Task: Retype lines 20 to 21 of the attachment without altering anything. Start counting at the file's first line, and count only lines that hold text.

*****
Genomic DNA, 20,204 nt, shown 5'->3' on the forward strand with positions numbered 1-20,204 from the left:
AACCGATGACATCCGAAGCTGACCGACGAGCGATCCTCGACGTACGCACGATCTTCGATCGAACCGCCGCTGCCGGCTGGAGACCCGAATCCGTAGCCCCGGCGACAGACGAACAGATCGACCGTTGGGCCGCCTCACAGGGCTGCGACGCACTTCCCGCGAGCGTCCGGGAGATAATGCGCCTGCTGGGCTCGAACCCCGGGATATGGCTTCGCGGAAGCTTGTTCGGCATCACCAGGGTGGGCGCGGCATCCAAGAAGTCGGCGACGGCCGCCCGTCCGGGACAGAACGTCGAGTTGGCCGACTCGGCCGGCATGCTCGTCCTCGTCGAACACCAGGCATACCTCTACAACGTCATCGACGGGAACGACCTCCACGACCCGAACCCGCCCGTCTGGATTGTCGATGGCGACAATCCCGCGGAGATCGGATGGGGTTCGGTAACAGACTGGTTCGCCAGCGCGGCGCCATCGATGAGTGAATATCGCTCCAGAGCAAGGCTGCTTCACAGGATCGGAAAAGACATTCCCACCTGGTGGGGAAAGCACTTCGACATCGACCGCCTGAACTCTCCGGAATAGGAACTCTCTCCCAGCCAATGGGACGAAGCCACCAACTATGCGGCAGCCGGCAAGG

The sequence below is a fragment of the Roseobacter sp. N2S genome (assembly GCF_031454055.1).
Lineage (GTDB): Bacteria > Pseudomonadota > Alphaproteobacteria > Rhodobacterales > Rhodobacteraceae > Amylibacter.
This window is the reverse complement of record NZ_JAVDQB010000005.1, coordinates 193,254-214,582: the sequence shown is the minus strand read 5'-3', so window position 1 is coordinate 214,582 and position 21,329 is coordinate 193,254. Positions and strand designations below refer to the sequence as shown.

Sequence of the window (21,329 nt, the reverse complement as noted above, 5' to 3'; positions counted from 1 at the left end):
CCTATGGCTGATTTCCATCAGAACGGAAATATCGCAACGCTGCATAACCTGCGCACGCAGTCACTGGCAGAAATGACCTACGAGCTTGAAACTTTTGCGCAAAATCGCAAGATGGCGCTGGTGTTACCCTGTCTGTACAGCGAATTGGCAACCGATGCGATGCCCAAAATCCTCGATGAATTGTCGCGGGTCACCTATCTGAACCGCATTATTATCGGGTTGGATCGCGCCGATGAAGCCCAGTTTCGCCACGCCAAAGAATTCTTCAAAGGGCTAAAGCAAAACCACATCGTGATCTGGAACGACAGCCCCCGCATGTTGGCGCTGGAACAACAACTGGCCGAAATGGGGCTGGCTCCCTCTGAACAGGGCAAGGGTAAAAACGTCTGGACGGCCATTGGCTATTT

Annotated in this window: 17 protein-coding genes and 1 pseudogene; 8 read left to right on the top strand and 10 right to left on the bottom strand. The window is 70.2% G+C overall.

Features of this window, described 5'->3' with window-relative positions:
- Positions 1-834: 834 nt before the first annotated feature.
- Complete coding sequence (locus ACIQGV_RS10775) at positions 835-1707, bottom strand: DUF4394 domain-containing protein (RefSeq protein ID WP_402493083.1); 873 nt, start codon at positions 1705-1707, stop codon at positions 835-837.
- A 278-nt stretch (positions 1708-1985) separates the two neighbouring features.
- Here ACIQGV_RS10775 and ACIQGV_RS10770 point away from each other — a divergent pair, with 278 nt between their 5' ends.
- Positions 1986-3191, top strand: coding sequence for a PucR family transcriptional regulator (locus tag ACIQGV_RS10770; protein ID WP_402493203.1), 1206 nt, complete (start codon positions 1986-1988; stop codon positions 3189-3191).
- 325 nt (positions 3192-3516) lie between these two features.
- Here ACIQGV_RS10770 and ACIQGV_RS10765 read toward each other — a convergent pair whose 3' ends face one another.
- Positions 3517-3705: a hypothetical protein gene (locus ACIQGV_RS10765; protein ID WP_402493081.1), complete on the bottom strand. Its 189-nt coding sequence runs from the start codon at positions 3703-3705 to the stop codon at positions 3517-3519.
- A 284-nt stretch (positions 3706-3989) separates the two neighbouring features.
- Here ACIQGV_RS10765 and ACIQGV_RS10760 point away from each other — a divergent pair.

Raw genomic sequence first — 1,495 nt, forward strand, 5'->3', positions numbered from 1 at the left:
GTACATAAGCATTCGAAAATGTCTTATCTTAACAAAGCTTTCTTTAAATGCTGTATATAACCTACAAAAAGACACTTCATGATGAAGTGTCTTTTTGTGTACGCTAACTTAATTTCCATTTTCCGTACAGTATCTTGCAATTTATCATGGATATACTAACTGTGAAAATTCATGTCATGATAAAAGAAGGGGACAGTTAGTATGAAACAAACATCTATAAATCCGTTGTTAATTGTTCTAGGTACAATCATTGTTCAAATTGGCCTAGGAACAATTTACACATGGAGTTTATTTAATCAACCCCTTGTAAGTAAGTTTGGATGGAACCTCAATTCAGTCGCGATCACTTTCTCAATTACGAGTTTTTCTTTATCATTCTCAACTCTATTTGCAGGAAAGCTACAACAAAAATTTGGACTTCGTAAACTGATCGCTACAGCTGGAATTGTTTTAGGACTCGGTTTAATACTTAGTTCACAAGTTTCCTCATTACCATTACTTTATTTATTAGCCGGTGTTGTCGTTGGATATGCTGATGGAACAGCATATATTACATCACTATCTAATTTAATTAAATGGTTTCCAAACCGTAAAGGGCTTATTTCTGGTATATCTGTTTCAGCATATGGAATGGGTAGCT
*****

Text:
Raw genomic sequence first — 1,495 nt, forward strand, 5'->3', positions numbered from 1 at the left:
GTACATAAGCATTCGAAAATGTCTTATCTTAACAAAGCTTTCTTTAAATGCTGTATATAACCTACAAAAAGACACTTCATGATGAAGTGTCTTTTTGTGTACGCTAACTTAATTTCCATTTTCCGTACAGTATCTTGCAATTTATCATGGATATACTAACTGTGAAAATTCATGTCATGATAAAAGAAGGGGACAGTTAGTATGAAACAAACATCTATAAATCCGTTGTTAATTGTTCTAGGTACAATCATTGTTCAAATTGGCCTAGGAACAATTTACACATGGAGTTTATTTAATCAACCCCTTGTAAGTAAGTTTGGATGGAACCTCAATTCAGTCGCGATCACTTTCTCAATTACGAGTTTTTCTTTATCATTCTCAACTCTATTTGCAGGAAAGCTACAACAAAAATTTGGACTTCGTAAACTGATCGCTACAGCTGGAATTGTTTTAGGACTCGGTTTAATACTTAGTTCACAAGTTTCCTCATTACCATTACTTTATTTATTAGCCGGTGTTGTCGTTGGATATGCTGATGGAACAGCATATATTACATCACTATCTAATTTAATTAAATGGTTTCCAAACCGTAAAGGGCTTATTTCTGGTATATCTGTTTCAGCATATGGAATGGGTAGCT